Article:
The home receive donations in terms of clothes, storybooks and foodstuff frequently, but not often. The funds are primarily for their school fees, uniforms, school shoes, school books, and ancillary school material. There are  9 children; 5 girls and 4 boys. So, the approximate cost per child comes to about Rs. 11,000 per child for a year. But these margins vary as some costs vary as per market economy.


Short Term and Long Term Targets


“I want the children to be productive citizens of tomorrow. And we need funds to keep the children in good schools. And education is the only chance for these kids to have a better tomorrow. So every year, our aim is to raise funds for the upcoming school year”, she said.


In the long term, she hopes to touch the lives of every troubled child who comes their way. At Eliezer Home of Hope, despite the very limited resources, they never turn their backs on any child in need. But to do this, they need funds and people who are willing to trust them.


She said, “We at Eliezer Home of Hope, want people to visit us at Dimapur and see for themselves the hard work and sheer dedication that we work with”.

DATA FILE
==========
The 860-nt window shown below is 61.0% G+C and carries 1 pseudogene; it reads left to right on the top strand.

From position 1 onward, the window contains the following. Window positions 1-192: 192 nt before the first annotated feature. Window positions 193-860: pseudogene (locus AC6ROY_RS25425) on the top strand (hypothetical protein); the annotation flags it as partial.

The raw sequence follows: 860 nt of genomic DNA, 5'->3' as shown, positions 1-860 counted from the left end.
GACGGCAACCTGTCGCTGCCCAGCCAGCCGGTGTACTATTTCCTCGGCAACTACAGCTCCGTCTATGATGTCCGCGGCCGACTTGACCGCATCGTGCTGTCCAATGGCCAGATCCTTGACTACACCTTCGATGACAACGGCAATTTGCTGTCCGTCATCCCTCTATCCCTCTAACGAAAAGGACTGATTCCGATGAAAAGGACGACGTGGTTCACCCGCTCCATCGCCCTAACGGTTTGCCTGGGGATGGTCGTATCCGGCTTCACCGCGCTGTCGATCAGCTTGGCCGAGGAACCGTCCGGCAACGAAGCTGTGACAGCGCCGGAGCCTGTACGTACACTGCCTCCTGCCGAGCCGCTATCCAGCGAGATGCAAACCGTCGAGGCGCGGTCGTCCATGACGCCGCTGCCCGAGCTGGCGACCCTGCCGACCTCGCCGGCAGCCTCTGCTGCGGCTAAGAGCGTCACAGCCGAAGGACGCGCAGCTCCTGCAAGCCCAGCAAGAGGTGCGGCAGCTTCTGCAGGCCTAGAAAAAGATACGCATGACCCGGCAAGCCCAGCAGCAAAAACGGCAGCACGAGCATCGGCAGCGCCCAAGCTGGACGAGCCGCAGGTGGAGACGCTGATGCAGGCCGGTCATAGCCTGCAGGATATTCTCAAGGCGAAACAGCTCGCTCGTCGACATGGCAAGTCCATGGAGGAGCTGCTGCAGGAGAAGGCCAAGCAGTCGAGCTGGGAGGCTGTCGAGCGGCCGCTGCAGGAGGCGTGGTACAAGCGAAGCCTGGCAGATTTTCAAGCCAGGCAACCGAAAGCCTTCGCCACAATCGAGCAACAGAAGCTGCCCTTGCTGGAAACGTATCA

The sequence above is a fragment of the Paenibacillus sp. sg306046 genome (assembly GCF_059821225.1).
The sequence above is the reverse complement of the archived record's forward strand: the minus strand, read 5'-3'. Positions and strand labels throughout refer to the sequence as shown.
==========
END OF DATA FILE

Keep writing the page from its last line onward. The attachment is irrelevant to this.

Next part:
A school in the future?


They intend to have a school of their own someday. This school, they have envisaged, will not only teach the children to read and write but to be citizens that actually build a nation.As children learn a lot through stories of people who have experienced life, she wants to invite travelers to come and stay with the kids and teach them the valuable life skills and share their experiences.


She said, “At our school, which I hope to build someday is where children do not indulge in rote learning, but learn through music and dance and laughter and happiness, and by just being children. A place where they are not judged by the grades they get but are rather encouraged to think out of the box by utilizing their positives”.